The Key to Resolving Conflict
By Fin Sheridan
A few weeks ago, I did a very brave thing. I asked the internet (or more specifically, my Facebook friends) if they had any tips for how to have good conflict. Whether between husband and wife, colleagues, siblings -any relationship really- I just wanted to know what people thought. I got more replies than I thought and, amongst the silly ones (people seemed to think that shooting each other with toy nerf guns would work), the same answer came up again and again.
What’s surprising is that what people said about how they resolve conflict was not about what they SAID or DID but about how they LISTENED. Time and again, people said that listening to the other person was the most important thing – that being slow to speak and spending more time trying to understand was the best way to solve something.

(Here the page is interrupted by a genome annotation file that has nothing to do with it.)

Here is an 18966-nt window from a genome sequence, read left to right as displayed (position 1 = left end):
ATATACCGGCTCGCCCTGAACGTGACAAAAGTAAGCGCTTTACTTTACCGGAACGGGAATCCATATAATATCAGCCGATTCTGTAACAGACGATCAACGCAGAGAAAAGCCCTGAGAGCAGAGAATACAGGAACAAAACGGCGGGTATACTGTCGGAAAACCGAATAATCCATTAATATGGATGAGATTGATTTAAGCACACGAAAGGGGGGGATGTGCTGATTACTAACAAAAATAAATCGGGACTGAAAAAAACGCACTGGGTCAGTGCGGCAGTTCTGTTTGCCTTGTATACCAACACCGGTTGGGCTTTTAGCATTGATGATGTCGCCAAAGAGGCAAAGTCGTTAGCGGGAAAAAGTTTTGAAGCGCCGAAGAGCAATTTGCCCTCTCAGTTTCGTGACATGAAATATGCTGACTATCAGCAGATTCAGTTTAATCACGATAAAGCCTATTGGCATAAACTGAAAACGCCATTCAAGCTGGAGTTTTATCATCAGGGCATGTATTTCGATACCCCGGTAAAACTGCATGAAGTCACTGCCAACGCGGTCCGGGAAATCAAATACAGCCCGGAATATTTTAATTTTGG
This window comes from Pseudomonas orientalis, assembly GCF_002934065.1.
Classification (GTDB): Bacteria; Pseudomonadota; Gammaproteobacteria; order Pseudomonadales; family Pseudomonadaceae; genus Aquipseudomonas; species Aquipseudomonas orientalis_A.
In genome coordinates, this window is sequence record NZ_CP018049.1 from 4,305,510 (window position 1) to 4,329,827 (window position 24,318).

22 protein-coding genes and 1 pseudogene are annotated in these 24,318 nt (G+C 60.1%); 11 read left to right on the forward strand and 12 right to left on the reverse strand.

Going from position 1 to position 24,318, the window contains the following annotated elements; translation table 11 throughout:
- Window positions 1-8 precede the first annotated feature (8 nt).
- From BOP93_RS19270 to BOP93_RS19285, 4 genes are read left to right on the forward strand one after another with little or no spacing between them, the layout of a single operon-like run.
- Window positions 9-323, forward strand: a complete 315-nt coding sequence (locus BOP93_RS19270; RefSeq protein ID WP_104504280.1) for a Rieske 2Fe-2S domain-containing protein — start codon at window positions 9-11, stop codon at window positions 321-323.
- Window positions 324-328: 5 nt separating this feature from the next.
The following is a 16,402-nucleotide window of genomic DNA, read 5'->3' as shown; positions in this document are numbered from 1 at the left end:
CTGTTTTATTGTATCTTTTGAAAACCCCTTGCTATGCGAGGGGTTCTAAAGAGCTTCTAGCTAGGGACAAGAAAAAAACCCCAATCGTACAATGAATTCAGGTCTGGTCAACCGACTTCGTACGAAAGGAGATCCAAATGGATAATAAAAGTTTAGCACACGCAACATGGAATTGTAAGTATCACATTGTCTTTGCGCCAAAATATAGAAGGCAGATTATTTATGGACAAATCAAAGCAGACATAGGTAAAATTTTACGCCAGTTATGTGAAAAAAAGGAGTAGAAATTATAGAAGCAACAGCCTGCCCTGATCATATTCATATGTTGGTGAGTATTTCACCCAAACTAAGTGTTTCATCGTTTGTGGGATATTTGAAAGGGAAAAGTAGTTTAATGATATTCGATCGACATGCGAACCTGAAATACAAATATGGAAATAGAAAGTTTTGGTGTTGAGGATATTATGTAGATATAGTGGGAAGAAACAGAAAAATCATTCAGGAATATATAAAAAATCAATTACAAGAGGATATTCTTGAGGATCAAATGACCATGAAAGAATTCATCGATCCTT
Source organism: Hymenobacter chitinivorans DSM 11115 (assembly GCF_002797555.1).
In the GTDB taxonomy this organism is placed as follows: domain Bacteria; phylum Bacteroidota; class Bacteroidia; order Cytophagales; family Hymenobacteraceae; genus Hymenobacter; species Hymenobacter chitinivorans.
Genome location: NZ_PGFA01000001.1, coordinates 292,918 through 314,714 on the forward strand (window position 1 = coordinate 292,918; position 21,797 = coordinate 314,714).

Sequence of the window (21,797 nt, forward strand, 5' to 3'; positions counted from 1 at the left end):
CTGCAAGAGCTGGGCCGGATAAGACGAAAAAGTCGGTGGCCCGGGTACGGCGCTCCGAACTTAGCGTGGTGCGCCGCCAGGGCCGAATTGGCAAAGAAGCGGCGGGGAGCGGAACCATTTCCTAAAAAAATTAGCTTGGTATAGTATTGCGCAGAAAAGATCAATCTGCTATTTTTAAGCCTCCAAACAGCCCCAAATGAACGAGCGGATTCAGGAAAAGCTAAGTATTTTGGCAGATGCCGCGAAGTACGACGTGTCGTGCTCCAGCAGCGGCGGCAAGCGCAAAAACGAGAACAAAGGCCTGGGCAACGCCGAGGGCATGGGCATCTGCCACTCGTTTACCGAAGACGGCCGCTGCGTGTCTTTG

“Seek First to Understand, Then to Be Understood.”
Listening isn’t passive but it’s certainly not as active as speaking. It’s funny that in order to end conflict, we have to sometimes do less rather than more. Our instinct, or rather, my instinct can often to be try and talk my way out of a conflict or argument, either by apology or insistence. It’s true, however that people respond much better when you listen to them rather than talk at them.
Stephen Covey, in his bestselling book, “7 Habits of Highly Effective People” names Habit 5 as “Seek First to Understand, Then to Be Understood.” It can be a difficult thing to practice but essential to healthy relationships, especially when resolving conflict. So maybe next time that an argument arises, don’t dive in with clever answers or snappy comebacks. Listen and try to engage with what the other person is saying, rather than just waiting for your turn to speak. Who knows, you might even change your mind?